Modernizacija, (post)modernizmai, naujasis modernizmas: Lietuvos dailės nuo XX a. 6 dešimtmečio pabaigos istorijos sąvokos

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Mokslo publikacijos / Scientific publications
Document Type:
Straipsnis / Article
Lietuvių kalba / Lithuanian
Modernizacija, (post)modernizmai, naujasis modernizmas: Lietuvos dailės nuo XX a. 6 dešimtmečio pabaigos istorijos sąvokos
Alternative Title:
Modernisation, (post)modernities, and new modernism: the concepts of Lithuanian art history starting from the late 1950s
In the Journal:
Acta Academiae Artium Vilnensis [AAAV]. 2019, t. 95, p. 53-85. Ar buvo tylusis modernizmas Lietuvoje?
Reikšminiai žodžiai: Modernizacija; Daugybinis modernizmas; Postmodernizmas; Naujasis modernizmas; Jacques’o Ranciére’o estetinis režimas; Modernisation; Multiple modernities; Postmodernism; New modernism; Jacques Ranciére’s notion of aesthetic regime.
Daugybinis modernizmas; Jacques’o Ranciére’o estetinis režimas; Modernizacija; Naujasis modernizmas; Paveldas / Heritage; Postmodernizmas / Postmodernism.
Jacques Ranciére’s notion of aesthetic regime; Modernisation; modernism; Multiple modernities.
Summary / Abstract:

LTSiekiant išplėsti Elonos Lubytės projekto Tylusis modernizmas (1997) – savotiško sovietmečio dailės sklaidos ir tyrimų nulinio taško – dailėtyrinį kontekstą, straispnyje svarstomos kitos artimos Lietuvos moderniosios dailės istorijos sąvokos. Dailės modernizacija – atlydžio metais prasidėjęs istorinis reiškinys – diskursyviai atskiriama nuo modernizmų, ar veikiau (post) modernizmų, išrandamų dabar interpretuojant vėlyvojo sovietmečio dailę estetiniu režimu. Tai tampa aktualu šiuolaikiniame globaliame daugybinio, išplėsto, pasikartojančio, sugrįžtančio modernizmo kontekste. Todėl straipsnyje apžvelgiamas ir naujas, dabartinis, modernizmo raidos Lietuvoje etapas. [Iš leidinio]

ENThis paper expands on the art historical context of Elona Lubytė’s project Quiet Modernism (1997)—which is now widely acknowledged as a certain point of reference in soviet art studies and art distribution—with the aim to introduce other concepts relevant to Lithuanian art history. Here the modernisation of art that began during the decade of the Khrushchev Thaw is discursively separated from other modernisms or, rather, (post)modernisms that are currently being invented as a result of using the (Jacques Ranciére’s) aesthetic regime to interpret the late soviet art. When researching the art of the past, particularly that of the periods of political oppression, it is crucial to distinguish between the productive and reproductive approaches, as well as to differentiate between the perspectives of creator and perceiver. Art production and historical distribution are deeply rooted in the milieus of each period, therefore we should also consider not only the art shows in remote areas and other nuances of ‘quiet modernism’, but also the clamorous modernisation of the official art. In other words, it is not only about the resistance against the sovietisation of art, but also about the very project of sovietisation as such. Viewed from our current perspective and linked with the discursive contexts that are relevant to the interpreters themselves, the soviet artworks become freed from the historical clutches of a particular epoch and enter a more universal discourse.The year 1997 was a particularly favourable time to invent some of those possible ‘local’ modernisms. The end of the 20th century saw a renewal of the debates on the heritage of the Western modern art. This project is still pertinent in the context of the multiple, extended, repeating, and recurring global modernities. The fact that, in the field of Lithuanian art, artists are showing their interest in modernist heritage, proves that the currently ongoing process of ‘reloading’ the modernism is very much alive. The paper also gives an overview of this new stage of modernist development in Lithuania. Some of the works by middle-aged artists are just as attributable to the new modernism as those by the young generation. With their serene and constructive attitudes, the former are displaying purity of forms (but not that of media) that they clarify, reactivate, reference, and reflect on. The paper concludes with the question: why the 20th century Lithuanian modernism is still excluded from the global history of the ‘reloaded’ modernism, and why is it not featured at the representative art ‘centres’? This might be due to the fact that Lithuania still lacks a clearly articulated visual narrative of its own modernism. [From the publication]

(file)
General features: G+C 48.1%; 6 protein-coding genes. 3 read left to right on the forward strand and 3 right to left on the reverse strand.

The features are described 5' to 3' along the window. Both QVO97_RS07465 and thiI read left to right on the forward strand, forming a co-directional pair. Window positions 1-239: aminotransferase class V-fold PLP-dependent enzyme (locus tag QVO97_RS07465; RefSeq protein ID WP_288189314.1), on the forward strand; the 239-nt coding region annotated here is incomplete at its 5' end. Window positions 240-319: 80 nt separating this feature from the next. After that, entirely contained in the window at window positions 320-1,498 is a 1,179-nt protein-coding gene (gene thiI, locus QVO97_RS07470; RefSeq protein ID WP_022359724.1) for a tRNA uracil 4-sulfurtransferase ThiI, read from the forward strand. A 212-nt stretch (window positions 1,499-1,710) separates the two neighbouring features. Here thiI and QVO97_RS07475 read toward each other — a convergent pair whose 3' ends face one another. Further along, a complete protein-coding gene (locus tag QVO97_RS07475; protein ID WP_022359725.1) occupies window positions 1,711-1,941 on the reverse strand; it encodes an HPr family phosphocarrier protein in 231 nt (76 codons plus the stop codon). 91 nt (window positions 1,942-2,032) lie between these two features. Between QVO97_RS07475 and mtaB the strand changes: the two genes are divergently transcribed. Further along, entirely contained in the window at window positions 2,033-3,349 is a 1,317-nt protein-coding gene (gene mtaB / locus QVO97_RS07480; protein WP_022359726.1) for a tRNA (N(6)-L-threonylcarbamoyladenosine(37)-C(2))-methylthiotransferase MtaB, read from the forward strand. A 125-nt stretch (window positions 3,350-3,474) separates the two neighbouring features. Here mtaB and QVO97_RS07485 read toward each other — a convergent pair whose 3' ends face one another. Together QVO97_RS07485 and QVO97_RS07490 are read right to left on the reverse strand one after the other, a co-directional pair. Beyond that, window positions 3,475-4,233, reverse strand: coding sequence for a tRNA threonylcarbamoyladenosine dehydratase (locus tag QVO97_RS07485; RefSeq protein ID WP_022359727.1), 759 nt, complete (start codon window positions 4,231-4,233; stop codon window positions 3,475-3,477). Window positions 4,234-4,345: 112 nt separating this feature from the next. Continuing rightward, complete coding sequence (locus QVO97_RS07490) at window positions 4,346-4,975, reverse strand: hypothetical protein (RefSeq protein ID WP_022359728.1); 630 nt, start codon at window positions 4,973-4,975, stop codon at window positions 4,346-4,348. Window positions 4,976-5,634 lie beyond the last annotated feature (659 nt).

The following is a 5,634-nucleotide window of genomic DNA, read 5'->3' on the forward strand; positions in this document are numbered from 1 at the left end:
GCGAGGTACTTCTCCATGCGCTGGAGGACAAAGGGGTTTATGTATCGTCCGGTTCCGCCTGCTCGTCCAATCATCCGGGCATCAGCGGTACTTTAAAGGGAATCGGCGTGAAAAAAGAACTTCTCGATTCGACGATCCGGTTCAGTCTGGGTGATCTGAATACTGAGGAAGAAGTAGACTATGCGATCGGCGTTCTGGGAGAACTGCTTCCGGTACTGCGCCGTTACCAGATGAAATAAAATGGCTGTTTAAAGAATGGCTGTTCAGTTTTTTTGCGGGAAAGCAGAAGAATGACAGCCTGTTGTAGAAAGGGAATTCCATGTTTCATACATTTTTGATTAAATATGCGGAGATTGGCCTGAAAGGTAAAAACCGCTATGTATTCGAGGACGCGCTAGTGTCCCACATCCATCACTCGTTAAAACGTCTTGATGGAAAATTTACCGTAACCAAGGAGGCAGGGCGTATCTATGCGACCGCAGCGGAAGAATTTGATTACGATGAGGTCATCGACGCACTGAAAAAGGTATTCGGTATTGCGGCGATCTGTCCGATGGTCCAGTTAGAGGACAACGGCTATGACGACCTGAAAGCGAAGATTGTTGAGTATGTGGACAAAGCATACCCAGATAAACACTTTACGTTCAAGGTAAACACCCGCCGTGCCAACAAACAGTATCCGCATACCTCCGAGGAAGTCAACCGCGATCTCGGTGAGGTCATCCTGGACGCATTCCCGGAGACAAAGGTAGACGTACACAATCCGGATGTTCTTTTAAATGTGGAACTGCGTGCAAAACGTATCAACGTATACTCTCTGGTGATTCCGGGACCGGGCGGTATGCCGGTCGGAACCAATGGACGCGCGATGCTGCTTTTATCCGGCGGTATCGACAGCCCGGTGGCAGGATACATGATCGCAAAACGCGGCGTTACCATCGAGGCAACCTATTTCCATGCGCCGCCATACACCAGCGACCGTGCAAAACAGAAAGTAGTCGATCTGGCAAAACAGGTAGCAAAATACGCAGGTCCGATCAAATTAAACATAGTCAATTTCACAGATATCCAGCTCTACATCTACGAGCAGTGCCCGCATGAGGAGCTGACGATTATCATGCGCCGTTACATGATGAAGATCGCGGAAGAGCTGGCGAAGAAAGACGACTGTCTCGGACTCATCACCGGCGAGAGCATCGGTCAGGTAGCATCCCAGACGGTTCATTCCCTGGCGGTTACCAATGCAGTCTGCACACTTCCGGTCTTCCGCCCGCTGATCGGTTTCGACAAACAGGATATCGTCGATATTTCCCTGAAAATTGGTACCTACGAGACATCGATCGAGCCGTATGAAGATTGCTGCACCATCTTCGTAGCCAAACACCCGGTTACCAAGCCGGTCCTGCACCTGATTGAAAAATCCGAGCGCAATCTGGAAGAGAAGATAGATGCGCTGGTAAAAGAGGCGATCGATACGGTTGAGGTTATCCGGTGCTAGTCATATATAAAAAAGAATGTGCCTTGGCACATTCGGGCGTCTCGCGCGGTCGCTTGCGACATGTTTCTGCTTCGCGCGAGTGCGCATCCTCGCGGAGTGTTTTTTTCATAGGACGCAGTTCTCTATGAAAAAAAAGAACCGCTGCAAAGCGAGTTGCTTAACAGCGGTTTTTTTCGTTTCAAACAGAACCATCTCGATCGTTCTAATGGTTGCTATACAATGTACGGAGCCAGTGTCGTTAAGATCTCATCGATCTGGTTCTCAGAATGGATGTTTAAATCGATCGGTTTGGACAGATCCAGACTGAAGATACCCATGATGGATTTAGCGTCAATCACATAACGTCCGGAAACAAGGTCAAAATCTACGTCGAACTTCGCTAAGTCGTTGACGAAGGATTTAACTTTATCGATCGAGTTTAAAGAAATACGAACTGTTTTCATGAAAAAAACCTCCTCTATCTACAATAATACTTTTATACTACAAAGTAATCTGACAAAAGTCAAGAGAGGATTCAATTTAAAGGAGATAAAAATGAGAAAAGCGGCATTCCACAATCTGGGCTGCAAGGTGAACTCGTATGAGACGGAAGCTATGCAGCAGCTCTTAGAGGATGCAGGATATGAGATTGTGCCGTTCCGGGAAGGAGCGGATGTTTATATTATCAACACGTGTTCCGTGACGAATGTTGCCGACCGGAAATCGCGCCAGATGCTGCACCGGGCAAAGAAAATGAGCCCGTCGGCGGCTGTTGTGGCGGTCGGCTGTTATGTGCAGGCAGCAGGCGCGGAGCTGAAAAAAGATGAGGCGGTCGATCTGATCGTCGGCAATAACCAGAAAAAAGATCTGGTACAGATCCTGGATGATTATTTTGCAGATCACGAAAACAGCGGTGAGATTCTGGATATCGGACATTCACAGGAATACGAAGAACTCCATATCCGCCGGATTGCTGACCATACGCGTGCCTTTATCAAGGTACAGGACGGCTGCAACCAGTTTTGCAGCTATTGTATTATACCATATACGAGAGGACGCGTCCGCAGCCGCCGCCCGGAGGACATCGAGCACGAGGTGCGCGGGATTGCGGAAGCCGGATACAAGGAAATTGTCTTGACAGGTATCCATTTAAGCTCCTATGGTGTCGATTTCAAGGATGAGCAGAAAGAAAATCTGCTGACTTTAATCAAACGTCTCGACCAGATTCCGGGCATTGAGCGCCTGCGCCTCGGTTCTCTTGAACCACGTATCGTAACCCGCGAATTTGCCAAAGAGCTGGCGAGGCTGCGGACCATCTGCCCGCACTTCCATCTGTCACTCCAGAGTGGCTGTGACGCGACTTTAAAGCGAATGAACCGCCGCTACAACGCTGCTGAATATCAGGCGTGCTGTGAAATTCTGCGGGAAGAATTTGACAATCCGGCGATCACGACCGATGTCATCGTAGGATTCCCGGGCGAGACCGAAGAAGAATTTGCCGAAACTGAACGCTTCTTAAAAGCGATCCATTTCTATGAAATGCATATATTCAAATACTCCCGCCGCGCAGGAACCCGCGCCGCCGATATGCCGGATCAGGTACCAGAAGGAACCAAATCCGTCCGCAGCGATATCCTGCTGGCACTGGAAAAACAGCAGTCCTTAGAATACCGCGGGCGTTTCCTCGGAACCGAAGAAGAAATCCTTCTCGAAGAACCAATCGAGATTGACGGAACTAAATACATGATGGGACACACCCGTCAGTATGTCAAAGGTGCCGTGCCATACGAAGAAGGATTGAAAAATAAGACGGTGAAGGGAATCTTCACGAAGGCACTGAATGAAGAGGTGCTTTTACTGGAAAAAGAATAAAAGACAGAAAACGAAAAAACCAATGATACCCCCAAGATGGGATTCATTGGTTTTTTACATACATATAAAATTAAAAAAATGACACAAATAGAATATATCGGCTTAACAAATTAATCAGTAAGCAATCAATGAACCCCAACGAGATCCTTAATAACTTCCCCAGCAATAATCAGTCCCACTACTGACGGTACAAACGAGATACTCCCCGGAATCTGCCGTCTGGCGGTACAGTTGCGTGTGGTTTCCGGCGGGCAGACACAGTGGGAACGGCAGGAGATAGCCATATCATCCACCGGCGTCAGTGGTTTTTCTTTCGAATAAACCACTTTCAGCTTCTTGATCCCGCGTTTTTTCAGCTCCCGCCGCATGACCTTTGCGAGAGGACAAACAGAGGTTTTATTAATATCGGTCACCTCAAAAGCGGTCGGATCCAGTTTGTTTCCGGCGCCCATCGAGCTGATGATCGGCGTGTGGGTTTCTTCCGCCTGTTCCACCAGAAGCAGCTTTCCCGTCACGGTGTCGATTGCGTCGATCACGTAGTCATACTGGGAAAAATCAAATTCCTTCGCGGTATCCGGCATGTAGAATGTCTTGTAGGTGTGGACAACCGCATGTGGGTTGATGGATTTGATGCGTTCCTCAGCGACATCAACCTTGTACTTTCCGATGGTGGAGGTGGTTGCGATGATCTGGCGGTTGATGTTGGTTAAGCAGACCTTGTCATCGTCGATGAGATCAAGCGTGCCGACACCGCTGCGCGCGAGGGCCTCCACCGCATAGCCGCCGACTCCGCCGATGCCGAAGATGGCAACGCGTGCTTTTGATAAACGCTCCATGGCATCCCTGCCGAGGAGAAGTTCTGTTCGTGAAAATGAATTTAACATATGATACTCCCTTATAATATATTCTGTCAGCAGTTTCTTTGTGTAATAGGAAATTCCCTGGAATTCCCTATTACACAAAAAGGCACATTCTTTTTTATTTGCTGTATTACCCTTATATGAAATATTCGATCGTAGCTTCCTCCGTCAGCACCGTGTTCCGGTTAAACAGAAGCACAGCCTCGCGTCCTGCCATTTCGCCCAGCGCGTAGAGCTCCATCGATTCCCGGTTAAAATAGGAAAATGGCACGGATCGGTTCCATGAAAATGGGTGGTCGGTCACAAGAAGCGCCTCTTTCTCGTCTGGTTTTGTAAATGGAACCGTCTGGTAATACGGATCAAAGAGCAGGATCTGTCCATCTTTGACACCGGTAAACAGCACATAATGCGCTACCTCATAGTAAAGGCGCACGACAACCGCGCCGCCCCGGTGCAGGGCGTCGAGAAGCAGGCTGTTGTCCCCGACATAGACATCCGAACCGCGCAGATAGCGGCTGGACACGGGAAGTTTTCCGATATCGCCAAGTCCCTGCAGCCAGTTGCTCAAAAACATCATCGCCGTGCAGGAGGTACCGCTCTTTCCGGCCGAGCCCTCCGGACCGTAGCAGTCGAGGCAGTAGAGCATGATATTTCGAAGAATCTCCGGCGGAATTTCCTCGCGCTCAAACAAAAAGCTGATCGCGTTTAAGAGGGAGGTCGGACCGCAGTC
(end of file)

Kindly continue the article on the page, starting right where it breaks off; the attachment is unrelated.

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2020-04-14 16:26:34
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